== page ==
Anyway, most of the other black students at Oxy didn’t seem all that worried about compromise. There were enough of us on campus to constitute a tribe, and when it came to hanging out many of us chose to function like a tribe, staying close together, traveling in packs. Freshman year, when I was still living in the dorms, there’d be the same sort of bull sessions that I’d had with Ray and other blacks back in Hawaii, the same grumblings, the same list of complaints. Otherwise, our worries seemed indistinguishable from those of the white kids around us. Surviving classes. Finding a well-paying gig after graduation. Trying to get laid. I had stumbled upon one of the well-kept secrets about black people: that most of us weren’t interested in revolt; that most of us were tired of thinking about race all the time; that if we preferred to keep to ourselves it was mainly because that was the easiest way to stop thinking about it, easier than spending all your time mad or trying to guess whatever it was that white folks were thinking about you.
So why couldn’t I let it go?
I don’t know. I didn’t have the luxury, I suppose, the certainty of the tribe. Grow up in Compton and survival becomes a revolutionary act. You get to college and your family is still back there rooting for you. They’re happy to see you escape; there’s no question of betrayal. But I hadn’t grown up in Compton, or Watts. I had nothing to escape from except my own inner doubt. I was more like the black students who had grown up in the suburbs, kids whose parents had already paid the price of escape. You could spot them right away by the way they talked, the people they sat with in the cafeteria. When pressed, they would sputter and explain that they refused to be categorized. They weren’t defined by the color of their skin, they would tell you. They were individuals.
That’s how Joyce liked to talk. She was a good-looking woman, Joyce was, with her green eyes and honey skin and pouty lips. We lived in the same dorm my freshman year, and all the brothers were after her. One day I asked her if she was going to the Black Students’ Association meeting. She looked at me funny, then started shaking her head like a baby who doesn’t want what it sees on the spoon.
“I’m not black,” Joyce said. “I’m multiracial.” Then she started telling me about her father, who happened to be Italian and was the sweetest man in the world; and her mother, who happened to be part African and part French and part Native American and part something else. “Why should I have to choose between them?” she asked me. Her voice cracked, and I thought she was going to cry. “It’s not white people who are making me choose. Maybe it used to be that way, but now they’re willing to treat me like a person. No-it’s black people who always have to make everything racial. They’re the ones making me choose. They’re the ones who are telling me that I can’t be who I am….”
They, they, they. That was the problem with people like Joyce. They talked about the richness of their multicultural heritage and it sounded real good, until you noticed that they avoided black people. It wasn’t a matter of conscious choice, necessarily, just a matter of gravitational pull, the way integration always worked, a one-way street. The minority assimilated into the dominant culture, not the other way around. Only white culture could be neutral and objective. Only white culture could be nonracial, willing to adopt the occasional exotic into its ranks. Only white culture had individuals. And we, the half breeds and the college degreed, take a survey of the situation and think to ourselves, Why should we get lumped in with the losers if we don’t have to? We become only so grateful to lose ourselves in the crowd, America’s happy, faceless marketplace; and we’re never so outraged as when a cabbie drives past us or the woman in the elevator clutches her purse, not so much because we’re bothered by the fact that such indignities are what less fortunate coloreds have to put up with every single day of their lives-although that’s what we tell ourselves-but because we’re wearing a Brooks Brothers suit and speak impeccable English and yet have somehow been mistaken for an ordinary 'n-word'.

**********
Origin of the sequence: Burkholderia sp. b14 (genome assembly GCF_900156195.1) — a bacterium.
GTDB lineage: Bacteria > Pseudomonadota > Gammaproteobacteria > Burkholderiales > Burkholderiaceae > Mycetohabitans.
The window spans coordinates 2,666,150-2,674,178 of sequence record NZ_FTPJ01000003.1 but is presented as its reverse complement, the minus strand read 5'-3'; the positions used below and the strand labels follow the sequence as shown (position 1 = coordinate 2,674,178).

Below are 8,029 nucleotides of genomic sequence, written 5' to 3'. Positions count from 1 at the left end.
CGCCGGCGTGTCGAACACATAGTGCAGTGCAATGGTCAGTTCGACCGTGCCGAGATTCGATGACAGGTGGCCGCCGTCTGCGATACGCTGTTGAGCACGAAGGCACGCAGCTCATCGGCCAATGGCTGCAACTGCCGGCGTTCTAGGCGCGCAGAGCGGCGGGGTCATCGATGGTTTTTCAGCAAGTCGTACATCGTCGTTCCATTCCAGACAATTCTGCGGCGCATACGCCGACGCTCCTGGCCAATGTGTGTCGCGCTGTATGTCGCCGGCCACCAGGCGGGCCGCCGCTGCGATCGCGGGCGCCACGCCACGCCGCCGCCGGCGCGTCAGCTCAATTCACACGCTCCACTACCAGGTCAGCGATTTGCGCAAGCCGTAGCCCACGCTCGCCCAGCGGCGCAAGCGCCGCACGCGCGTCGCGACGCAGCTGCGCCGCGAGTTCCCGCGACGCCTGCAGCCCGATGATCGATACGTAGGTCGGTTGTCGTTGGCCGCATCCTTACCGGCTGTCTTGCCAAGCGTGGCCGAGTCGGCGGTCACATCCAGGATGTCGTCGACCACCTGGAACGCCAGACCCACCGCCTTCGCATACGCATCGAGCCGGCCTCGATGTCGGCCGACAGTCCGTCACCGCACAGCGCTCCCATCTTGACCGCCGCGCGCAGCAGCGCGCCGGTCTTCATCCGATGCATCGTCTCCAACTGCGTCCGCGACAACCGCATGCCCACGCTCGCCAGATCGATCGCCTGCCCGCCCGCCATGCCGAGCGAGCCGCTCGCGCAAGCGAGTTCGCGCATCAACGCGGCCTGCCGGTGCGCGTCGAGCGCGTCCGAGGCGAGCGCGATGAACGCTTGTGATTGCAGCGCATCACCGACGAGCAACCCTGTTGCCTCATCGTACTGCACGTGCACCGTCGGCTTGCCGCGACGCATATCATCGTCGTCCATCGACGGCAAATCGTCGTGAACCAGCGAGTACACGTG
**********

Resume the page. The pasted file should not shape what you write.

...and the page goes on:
I sat up, lit another cigarette, emptied the bottle into my glass. I knew I was being too hard on poor Joyce. The truth was that I understood her, her and all the other black kids who felt the way she did. In their mannerisms, their speech, their mixed-up hearts, I kept recognizing pieces of myself. And that’s exactly what scared me. Their confusion made me question my own racial credentials all over again, Ray’s trump card still lurking in the back of my mind. I needed to put distance between them and myself, to convince myself that I wasn’t compromised-that I was indeed still awake.
To avoid being mistaken for a sellout, I chose my friends carefully. The more politically active black students. The foreign students. The Chicanos. The Marxist professors and structural feminists and punk-rock performance poets. We smoked cigarettes and wore leather jackets. At night, in the dorms, we discussed neocolonialism, Franz Fanon, Eurocentrism, and patriarchy. When we ground out our cigarettes in the hallway carpet or set our stereos so loud that the walls began to shake, we were resisting bourgeois society’s stifling constraints. We weren’t indifferent or careless or insecure. We were alienated.
But this strategy alone couldn’t provide the distance I wanted, from Joyce or my past. After all, there were thousands of so-called campus radicals, most of them white and tenured and happily tolerated. No, it remained necessary to prove which side you were on, to show your loyalty to the black masses, to strike out and name names.
Originally posted by timetothink
reply to post by SaturnFX
Wrong... if your parents are citizens it doesn't matter where you are born....why is this so hard to comprehend....but anchor babies from Pakistan or anywhere else though citizens (only in lefty term) are not natural born or eligible to be president.